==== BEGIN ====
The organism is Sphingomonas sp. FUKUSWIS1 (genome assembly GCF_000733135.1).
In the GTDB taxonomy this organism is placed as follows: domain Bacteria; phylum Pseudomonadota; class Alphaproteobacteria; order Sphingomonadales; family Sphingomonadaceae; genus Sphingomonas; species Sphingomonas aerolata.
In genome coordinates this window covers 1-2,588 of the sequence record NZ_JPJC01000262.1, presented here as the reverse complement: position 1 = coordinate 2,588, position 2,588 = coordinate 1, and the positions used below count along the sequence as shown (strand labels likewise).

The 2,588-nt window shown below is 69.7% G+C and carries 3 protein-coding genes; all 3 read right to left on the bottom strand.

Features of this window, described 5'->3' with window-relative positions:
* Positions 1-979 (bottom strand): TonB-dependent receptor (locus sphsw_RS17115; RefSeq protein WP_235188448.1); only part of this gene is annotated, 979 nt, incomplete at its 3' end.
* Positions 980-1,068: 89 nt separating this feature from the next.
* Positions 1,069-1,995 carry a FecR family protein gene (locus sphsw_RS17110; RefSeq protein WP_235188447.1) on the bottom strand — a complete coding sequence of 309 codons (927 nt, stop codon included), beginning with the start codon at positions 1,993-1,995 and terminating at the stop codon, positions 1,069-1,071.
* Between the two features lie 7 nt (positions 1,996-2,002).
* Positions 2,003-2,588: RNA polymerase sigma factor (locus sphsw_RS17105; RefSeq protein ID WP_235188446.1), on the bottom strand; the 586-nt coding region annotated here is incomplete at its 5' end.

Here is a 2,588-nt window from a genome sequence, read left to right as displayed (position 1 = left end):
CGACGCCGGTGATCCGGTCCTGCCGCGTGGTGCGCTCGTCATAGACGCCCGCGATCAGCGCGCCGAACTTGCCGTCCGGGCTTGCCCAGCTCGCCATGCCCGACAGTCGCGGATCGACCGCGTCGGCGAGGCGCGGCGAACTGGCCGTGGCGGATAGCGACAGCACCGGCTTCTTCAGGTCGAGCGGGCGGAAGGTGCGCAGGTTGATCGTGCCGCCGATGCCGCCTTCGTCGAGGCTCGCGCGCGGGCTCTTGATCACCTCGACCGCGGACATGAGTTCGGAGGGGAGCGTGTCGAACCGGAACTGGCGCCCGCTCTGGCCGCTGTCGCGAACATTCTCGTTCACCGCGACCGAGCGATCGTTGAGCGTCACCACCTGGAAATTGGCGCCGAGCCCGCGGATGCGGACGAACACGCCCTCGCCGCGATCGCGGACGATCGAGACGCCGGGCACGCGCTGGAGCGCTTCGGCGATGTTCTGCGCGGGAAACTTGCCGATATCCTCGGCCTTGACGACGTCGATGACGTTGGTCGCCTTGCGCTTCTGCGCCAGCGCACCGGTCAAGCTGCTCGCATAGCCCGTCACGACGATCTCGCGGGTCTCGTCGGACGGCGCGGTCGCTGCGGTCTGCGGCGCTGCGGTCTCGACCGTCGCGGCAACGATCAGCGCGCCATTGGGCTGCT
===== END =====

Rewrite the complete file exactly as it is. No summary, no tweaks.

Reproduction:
The organism is Sphingomonas sp. FUKUSWIS1 (genome assembly GCF_000733135.1).
In the GTDB taxonomy this organism is placed as follows: domain Bacteria; phylum Pseudomonadota; class Alphaproteobacteria; order Sphingomonadales; family Sphingomonadaceae; genus Sphingomonas; species Sphingomonas aerolata.
In genome coordinates this window covers 1-2,588 of the sequence record NZ_JPJC01000262.1, presented here as the reverse complement: position 1 = coordinate 2,588, position 2,588 = coordinate 1, and the positions used below count along the sequence as shown (strand labels likewise).

The 2,588-nt window shown below is 69.7% G+C and carries 3 protein-coding genes; all 3 read right to left on the bottom strand.

Features of this window, described 5'->3' with window-relative positions:
* Positions 1-979 (bottom strand): TonB-dependent receptor (locus sphsw_RS17115; RefSeq protein WP_235188448.1); only part of this gene is annotated, 979 nt, incomplete at its 3' end.
* Positions 980-1,068: 89 nt separating this feature from the next.
* Positions 1,069-1,995 carry a FecR family protein gene (locus sphsw_RS17110; RefSeq protein WP_235188447.1) on the bottom strand — a complete coding sequence of 309 codons (927 nt, stop codon included), beginning with the start codon at positions 1,993-1,995 and terminating at the stop codon, positions 1,069-1,071.
* Between the two features lie 7 nt (positions 1,996-2,002).
* Positions 2,003-2,588: RNA polymerase sigma factor (locus sphsw_RS17105; RefSeq protein ID WP_235188446.1), on the bottom strand; the 586-nt coding region annotated here is incomplete at its 5' end.

Here is a 2,588-nt window from a genome sequence, read left to right as displayed (position 1 = left end):
CGACGCCGGTGATCCGGTCCTGCCGCGTGGTGCGCTCGTCATAGACGCCCGCGATCAGCGCGCCGAACTTGCCGTCCGGGCTTGCCCAGCTCGCCATGCCCGACAGTCGCGGATCGACCGCGTCGGCGAGGCGCGGCGAACTGGCCGTGGCGGATAGCGACAGCACCGGCTTCTTCAGGTCGAGCGGGCGGAAGGTGCGCAGGTTGATCGTGCCGCCGATGCCGCCTTCGTCGAGGCTCGCGCGCGGGCTCTTGATCACCTCGACCGCGGACATGAGTTCGGAGGGGAGCGTGTCGAACCGGAACTGGCGCCCGCTCTGGCCGCTGTCGCGAACATTCTCGTTCACCGCGACCGAGCGATCGTTGAGCGTCACCACCTGGAAATTGGCGCCGAGCCCGCGGATGCGGACGAACACGCCCTCGCCGCGATCGCGGACGATCGAGACGCCGGGCACGCGCTGGAGCGCTTCGGCGATGTTCTGCGCGGGAAACTTGCCGATATCCTCGGCCTTGACGACGTCGATGACGTTGGTCGCCTTGCGCTTCTGCGCCAGCGCACCGGTCAAGCTGCTCGCATAGCCCGTCACGACGATCTCGCGGGTCTCGTCGGACGGCGCGGTCGCTGCGGTCTGCGGCGCTGCGGTCTCGACCGTCGCGGCAACGATCAGCGCGCCATTGGGCTGCT